As the COVID-19 pandemic continued, Americans began experiencing a transformed employment marketplace. The rising gig economy, work-from-home models, inflation, wage pressure, and other challenges left many feeling uncertain and vulnerable.
It’s not a time for timidity or missteps when it comes to financial services. That’s why the Foundation ensures consumers have access to financial health programs that promote values and skills for success.
That education can start as early as middle school through the Foundation’s Biz Kid$ program, a collaboration with television’s Public Broadcasting System. Every year, about 9.6 million people watch Biz Kid$ on TV, and approximately 15 million students and educators benefit from resources associated with the program.
“Biz Kid$ is about fostering entrepreneurship but also teaching financial well-being,” Hyland said. “Whether they go to college, tech school, or directly into starting their own business, Biz Kid$ participants are well-armed from a financial perspective.”
In the wake of the Great Recession, the Foundation began viewing financial literacy as part of a broader financial well-being issue within the context of the overall credit union mission.
“We need to make sure people have the right products, services, and coaching to get them on the financial path they want to be on,” Hyland said.
The Foundation has been at the forefront of the Financial Well-being for All conversation for several years. Their work helps credit unions link their member-centered philosophy with resources that help them make financial progress. Areas of focus include debt reduction, building or rebuilding credit, savings goals, and homebuying, among others.
“Inclusivity is the important thing,” Hyland said. “There are so many disenfranchised populations that need access to services for building a better financial life, and we help credit unions contribute to that.”
Busting Credit Union Myths and Overcoming Inequality
Since the earliest days of the credit union movement, financial cooperatives have reached beyond their markets to bring reasonably priced products and services to more people.
The Foundation provides education and resources to help credit unions help their members. It also helps institutions expand their mission with grants to reward innovation.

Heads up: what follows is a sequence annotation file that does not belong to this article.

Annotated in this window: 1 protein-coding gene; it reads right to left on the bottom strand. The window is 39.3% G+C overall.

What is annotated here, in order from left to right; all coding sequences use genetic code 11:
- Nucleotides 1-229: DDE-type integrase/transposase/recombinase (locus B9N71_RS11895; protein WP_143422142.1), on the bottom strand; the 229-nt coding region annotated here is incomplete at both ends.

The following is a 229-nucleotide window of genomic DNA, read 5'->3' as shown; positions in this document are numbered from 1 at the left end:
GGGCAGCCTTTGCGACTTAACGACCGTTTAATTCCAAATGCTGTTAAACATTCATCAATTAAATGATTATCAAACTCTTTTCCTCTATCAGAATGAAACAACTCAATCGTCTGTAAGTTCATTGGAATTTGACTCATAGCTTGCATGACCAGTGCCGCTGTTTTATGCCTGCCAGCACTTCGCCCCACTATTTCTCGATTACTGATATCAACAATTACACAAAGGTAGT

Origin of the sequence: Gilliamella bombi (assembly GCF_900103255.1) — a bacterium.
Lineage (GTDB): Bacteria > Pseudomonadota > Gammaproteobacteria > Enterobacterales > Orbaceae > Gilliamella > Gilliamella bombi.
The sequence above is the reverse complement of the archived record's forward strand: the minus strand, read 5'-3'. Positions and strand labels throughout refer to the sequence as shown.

“We gave a grant to a credit union in Wisconsin that wanted to equip an incarcerated population with financial skills for life after prison,” Hyland said. “We glean lessons from innovations like that and share them out to other cooperatives.”
Working alongside another CUNA affiliate, Credit Union Awareness, the Foundation is also engaged in credit union myth-busting. As CUNA works to modernize rules around charters to expand credit access in underserved communities, the Foundation helps consumers understand that, as charters have grown, most credit unions no longer have a limited membership base.
Through Your Money Further, consumers can learn about credit unions and find one that aligns with their needs.
“Many people think they have to work for a certain employer or have bad credit to become a member,” Hyland said. “Your Money Further is a great resource for consumers to search and learn more about credit unions they can join.”
According to CUNA, more than 120 million Americans are credit union members. As not-for-profit cooperatives, credit unions across the U.S. advocate for financial wellbeing and inclusion to build healthier communities for all. And Hyland sees even more expansion ahead.
“As we look at the continued need people have for solid financial advice, and affordable, appropriate products and services, credit unions can be that solution in 2022 and beyond,” she said. “I’m excited that we’re putting our energy into making sure we understand our members and that we can meet those needs.”